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Notes from Smith Island

Our introduction to Smith Island, Maryland was the eponymous cake. The story that came with it — accessible only by boat, sparsely populated, bird sanctuary — put it on the (long) list of places we’ll see and things we’ll do once we stop dealing with diapers, where it languished until the news of the island’s impending demise reminded us that the collective we have been out of diapers for years now, and it was the summer break, and we didn’t have anything planned for the coming weekend, and unlike 10 years ago there were now AirBnB listings, and before the day was done we had a one-night stay booked in Tylerton, One thing I realized — and I really didn’t need to go to the island for that, looking at a map would have been enough — was that a more appropriate name would have been Smith Islands. You not only need a boat to get there from the mainland, but also to jump from village to village, since the island is criss-crossed with canals. the smaller and more isolated of the three island communities.

This plaque will great you in Ewell, the largest of the three communities.

Plaque about the Smith Island Cake: "Procclamied Maryland state desert in 2008, the 8–10 layer cake has been a tradition on this island since ca. 1900."

And… yes, the demise is near, but not (only) because of climate change. There has been an exodus of people my age and younger from the island, which now has a population one tenth of what it was in the 1990s, comprised for the most part of people 60 and above.

House on Smith Island, left side is older and crumbling with a political and religious slogan sprayed on, right side seems newer but unfinished. The yard is swampy, even just beneath the house. The house seems abandoned, though the political slogan on the left would suggest otherwise. Note that it would be submerged if it weren't on brick stilts.

Most of what is left is beautiful — political slogans for the 2020 elections of the kind you would expect on the Eastern Shore notwithstanding — but the crumbling, abandoned houses whose backyards have turned into swamps are impossible to miss. In a place so overwhelmed by nature humans have to work extra hard just to keep things as they were, and while Smith Islanders have been working hard, there is just fewer and fewer of them around.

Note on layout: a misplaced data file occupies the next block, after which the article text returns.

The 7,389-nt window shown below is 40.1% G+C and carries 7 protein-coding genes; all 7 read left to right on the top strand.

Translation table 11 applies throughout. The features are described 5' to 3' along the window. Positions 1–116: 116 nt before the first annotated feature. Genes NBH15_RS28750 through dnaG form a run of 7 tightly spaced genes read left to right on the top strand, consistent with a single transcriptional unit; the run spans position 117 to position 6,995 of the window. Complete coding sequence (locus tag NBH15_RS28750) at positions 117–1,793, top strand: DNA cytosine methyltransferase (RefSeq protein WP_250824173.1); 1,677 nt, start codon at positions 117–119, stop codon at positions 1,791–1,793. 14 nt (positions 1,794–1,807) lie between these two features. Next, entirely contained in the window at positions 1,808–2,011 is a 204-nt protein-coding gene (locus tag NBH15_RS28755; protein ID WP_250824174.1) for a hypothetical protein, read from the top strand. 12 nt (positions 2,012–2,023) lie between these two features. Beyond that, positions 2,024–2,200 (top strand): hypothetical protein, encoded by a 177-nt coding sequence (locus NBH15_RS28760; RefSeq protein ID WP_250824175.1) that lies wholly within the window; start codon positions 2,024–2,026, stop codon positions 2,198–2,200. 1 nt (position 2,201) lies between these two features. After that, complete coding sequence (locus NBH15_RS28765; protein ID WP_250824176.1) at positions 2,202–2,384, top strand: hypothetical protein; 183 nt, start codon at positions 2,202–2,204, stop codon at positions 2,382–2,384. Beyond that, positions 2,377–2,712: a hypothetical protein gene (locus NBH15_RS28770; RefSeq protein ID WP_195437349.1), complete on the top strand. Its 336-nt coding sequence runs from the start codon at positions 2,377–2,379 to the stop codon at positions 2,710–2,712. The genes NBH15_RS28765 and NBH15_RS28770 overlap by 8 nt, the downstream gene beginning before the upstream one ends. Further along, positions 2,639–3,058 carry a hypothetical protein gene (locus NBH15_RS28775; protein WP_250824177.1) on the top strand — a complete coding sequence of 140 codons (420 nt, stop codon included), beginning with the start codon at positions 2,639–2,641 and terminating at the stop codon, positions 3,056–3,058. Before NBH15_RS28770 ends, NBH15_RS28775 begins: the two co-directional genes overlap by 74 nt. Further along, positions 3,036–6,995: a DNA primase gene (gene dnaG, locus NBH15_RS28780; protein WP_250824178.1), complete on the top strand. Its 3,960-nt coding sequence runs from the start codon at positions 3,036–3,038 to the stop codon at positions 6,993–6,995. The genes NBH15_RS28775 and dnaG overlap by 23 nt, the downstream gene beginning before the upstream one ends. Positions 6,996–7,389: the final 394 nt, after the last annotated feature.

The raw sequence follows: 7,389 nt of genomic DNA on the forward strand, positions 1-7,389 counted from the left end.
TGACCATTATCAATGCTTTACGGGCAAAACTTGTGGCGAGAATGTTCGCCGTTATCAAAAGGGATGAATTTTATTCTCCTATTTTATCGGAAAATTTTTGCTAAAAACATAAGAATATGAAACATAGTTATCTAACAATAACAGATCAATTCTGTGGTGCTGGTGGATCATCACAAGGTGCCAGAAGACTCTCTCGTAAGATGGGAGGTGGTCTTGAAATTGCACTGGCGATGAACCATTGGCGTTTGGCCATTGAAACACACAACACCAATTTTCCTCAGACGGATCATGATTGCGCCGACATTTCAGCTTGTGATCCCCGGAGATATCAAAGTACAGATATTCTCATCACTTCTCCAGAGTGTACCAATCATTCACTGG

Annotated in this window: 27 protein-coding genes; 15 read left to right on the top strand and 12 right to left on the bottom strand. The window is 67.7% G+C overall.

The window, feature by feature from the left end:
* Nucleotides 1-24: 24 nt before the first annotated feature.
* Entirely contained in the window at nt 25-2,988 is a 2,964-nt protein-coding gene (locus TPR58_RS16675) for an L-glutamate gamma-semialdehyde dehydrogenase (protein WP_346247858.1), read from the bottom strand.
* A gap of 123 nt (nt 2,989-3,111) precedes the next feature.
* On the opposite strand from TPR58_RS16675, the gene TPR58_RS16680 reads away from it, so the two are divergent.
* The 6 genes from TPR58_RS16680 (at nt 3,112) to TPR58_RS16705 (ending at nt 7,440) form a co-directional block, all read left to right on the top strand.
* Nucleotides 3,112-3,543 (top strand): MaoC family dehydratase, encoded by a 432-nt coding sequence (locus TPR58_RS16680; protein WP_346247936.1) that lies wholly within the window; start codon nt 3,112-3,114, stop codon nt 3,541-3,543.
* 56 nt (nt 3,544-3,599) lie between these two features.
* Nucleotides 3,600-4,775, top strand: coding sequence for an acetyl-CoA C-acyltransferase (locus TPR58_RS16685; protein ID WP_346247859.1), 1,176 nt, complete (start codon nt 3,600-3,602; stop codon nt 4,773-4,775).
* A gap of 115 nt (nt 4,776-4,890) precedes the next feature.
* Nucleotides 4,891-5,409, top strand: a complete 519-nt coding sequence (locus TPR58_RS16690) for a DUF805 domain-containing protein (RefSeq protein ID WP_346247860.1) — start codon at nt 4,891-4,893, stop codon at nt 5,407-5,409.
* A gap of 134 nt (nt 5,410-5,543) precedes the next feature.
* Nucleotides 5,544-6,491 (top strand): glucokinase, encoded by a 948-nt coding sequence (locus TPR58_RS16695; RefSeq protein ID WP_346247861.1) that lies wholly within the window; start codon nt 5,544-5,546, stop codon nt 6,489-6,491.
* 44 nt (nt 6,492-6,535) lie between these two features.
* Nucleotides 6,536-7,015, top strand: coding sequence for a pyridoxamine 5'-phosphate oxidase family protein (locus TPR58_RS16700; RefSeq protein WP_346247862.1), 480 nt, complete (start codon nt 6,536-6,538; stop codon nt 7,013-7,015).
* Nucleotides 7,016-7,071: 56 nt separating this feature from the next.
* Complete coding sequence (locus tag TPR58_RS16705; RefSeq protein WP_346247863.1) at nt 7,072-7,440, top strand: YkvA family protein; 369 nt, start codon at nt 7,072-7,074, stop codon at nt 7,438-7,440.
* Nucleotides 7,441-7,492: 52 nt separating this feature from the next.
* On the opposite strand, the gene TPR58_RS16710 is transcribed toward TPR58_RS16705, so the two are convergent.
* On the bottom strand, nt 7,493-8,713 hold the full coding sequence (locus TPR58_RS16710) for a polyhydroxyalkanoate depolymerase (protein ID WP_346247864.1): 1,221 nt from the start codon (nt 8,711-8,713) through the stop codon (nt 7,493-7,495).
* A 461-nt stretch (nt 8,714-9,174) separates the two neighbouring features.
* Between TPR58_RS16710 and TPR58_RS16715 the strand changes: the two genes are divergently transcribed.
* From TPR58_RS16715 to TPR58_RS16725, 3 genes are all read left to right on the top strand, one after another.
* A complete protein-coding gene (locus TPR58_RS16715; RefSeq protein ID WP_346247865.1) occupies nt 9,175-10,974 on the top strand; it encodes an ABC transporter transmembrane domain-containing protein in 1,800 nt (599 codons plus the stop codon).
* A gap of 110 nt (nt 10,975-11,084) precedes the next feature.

Which is a shame, because the island has been continuously populated since the 17th century and if anything humanity has more technology and more resources now to continue this unique culture. Hasn’t the Netherlands successfully fought the Atlantic ocean, never mind the quiet waters of the Chesapeake? But the Dutch have nowhere else to go, whereas there is plenty of space left in North America. Smith Island wouldn’t be the first one in Maryland to be abandoned.

But while it’s there, do go and see it. Bring bug spray. Bring cash. Bring more of both than you would have thought reasonable for a short stay. Don’t plan on walking outside much, unless that bug spray you bring is really good. If you own a boat, bring that too and don’t be reliant on the once-per-day ferry. If you don’t own a boat make sure to call captain Eddie Corbin to help you around and show you the nesting brown pelicans. And get a story ready for your kids when they see a seagull kill and eat a few of the young from the nest in front of their eyes. Like, isn’t nature grand? or some such. With or without a boat, get a Smith Island cake from Ms. Mary Ada Marshall, either directly or from the only store in town, which will also have the best soft shell crab sandwich you’ve ever had, and the best crab cake outside of Baltimore’s Faidley’s.

There is more violence on this beach than the photo would suggest.

Seagull flying in front of a group of brown pelicans with their young.

But seriously, have that bug spray with you.

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